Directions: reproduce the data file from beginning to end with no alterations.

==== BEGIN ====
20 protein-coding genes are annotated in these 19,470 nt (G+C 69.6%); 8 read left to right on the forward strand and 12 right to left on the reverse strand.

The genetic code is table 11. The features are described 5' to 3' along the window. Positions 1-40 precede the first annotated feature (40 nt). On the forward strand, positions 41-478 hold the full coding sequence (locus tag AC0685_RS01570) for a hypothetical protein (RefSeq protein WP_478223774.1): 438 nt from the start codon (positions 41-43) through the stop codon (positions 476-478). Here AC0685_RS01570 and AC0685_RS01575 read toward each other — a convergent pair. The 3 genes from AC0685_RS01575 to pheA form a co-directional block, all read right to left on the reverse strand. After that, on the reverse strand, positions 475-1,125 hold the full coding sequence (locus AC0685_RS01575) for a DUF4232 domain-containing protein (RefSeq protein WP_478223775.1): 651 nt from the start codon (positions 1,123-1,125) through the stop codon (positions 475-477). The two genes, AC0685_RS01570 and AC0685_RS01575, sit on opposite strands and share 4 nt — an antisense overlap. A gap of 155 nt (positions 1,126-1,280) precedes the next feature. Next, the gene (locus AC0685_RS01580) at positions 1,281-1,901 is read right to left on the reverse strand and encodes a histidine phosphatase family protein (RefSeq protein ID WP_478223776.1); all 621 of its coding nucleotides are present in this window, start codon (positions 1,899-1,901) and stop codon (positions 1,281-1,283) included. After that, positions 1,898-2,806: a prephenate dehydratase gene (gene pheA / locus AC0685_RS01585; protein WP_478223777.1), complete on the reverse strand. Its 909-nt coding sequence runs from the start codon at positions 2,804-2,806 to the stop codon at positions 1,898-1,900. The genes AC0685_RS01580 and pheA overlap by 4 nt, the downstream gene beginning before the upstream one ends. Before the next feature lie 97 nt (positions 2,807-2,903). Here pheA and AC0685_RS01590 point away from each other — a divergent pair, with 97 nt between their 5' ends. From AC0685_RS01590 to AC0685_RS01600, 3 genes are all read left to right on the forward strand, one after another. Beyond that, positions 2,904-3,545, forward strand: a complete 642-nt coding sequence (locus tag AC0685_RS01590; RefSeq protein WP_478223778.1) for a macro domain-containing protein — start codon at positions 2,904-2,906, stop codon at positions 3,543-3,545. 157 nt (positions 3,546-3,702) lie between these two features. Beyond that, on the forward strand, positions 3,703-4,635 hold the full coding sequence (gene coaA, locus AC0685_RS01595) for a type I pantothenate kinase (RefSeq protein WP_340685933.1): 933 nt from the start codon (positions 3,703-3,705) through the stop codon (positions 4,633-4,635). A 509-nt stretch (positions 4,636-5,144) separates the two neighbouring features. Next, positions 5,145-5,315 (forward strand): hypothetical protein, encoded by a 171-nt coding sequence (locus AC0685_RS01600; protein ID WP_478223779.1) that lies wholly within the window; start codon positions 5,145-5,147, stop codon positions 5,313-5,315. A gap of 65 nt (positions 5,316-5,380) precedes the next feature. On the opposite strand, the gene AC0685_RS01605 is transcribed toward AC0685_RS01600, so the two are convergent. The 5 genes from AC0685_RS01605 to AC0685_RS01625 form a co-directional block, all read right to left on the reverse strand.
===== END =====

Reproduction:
20 protein-coding genes are annotated in these 19,470 nt (G+C 69.6%); 8 read left to right on the forward strand and 12 right to left on the reverse strand.

The genetic code is table 11. The features are described 5' to 3' along the window. Positions 1-40 precede the first annotated feature (40 nt). On the forward strand, positions 41-478 hold the full coding sequence (locus tag AC0685_RS01570) for a hypothetical protein (RefSeq protein WP_478223774.1): 438 nt from the start codon (positions 41-43) through the stop codon (positions 476-478). Here AC0685_RS01570 and AC0685_RS01575 read toward each other — a convergent pair. The 3 genes from AC0685_RS01575 to pheA form a co-directional block, all read right to left on the reverse strand. After that, on the reverse strand, positions 475-1,125 hold the full coding sequence (locus AC0685_RS01575) for a DUF4232 domain-containing protein (RefSeq protein WP_478223775.1): 651 nt from the start codon (positions 1,123-1,125) through the stop codon (positions 475-477). The two genes, AC0685_RS01570 and AC0685_RS01575, sit on opposite strands and share 4 nt — an antisense overlap. A gap of 155 nt (positions 1,126-1,280) precedes the next feature. Next, the gene (locus AC0685_RS01580) at positions 1,281-1,901 is read right to left on the reverse strand and encodes a histidine phosphatase family protein (RefSeq protein ID WP_478223776.1); all 621 of its coding nucleotides are present in this window, start codon (positions 1,899-1,901) and stop codon (positions 1,281-1,283) included. After that, positions 1,898-2,806: a prephenate dehydratase gene (gene pheA / locus AC0685_RS01585; protein WP_478223777.1), complete on the reverse strand. Its 909-nt coding sequence runs from the start codon at positions 2,804-2,806 to the stop codon at positions 1,898-1,900. The genes AC0685_RS01580 and pheA overlap by 4 nt, the downstream gene beginning before the upstream one ends. Before the next feature lie 97 nt (positions 2,807-2,903). Here pheA and AC0685_RS01590 point away from each other — a divergent pair, with 97 nt between their 5' ends. From AC0685_RS01590 to AC0685_RS01600, 3 genes are all read left to right on the forward strand, one after another. Beyond that, positions 2,904-3,545, forward strand: a complete 642-nt coding sequence (locus tag AC0685_RS01590; RefSeq protein WP_478223778.1) for a macro domain-containing protein — start codon at positions 2,904-2,906, stop codon at positions 3,543-3,545. 157 nt (positions 3,546-3,702) lie between these two features. Beyond that, on the forward strand, positions 3,703-4,635 hold the full coding sequence (gene coaA, locus AC0685_RS01595) for a type I pantothenate kinase (RefSeq protein WP_340685933.1): 933 nt from the start codon (positions 3,703-3,705) through the stop codon (positions 4,633-4,635). A 509-nt stretch (positions 4,636-5,144) separates the two neighbouring features. Next, positions 5,145-5,315 (forward strand): hypothetical protein, encoded by a 171-nt coding sequence (locus AC0685_RS01600; protein ID WP_478223779.1) that lies wholly within the window; start codon positions 5,145-5,147, stop codon positions 5,313-5,315. A gap of 65 nt (positions 5,316-5,380) precedes the next feature. On the opposite strand, the gene AC0685_RS01605 is transcribed toward AC0685_RS01600, so the two are convergent. The 5 genes from AC0685_RS01605 to AC0685_RS01625 form a co-directional block, all read right to left on the reverse strand.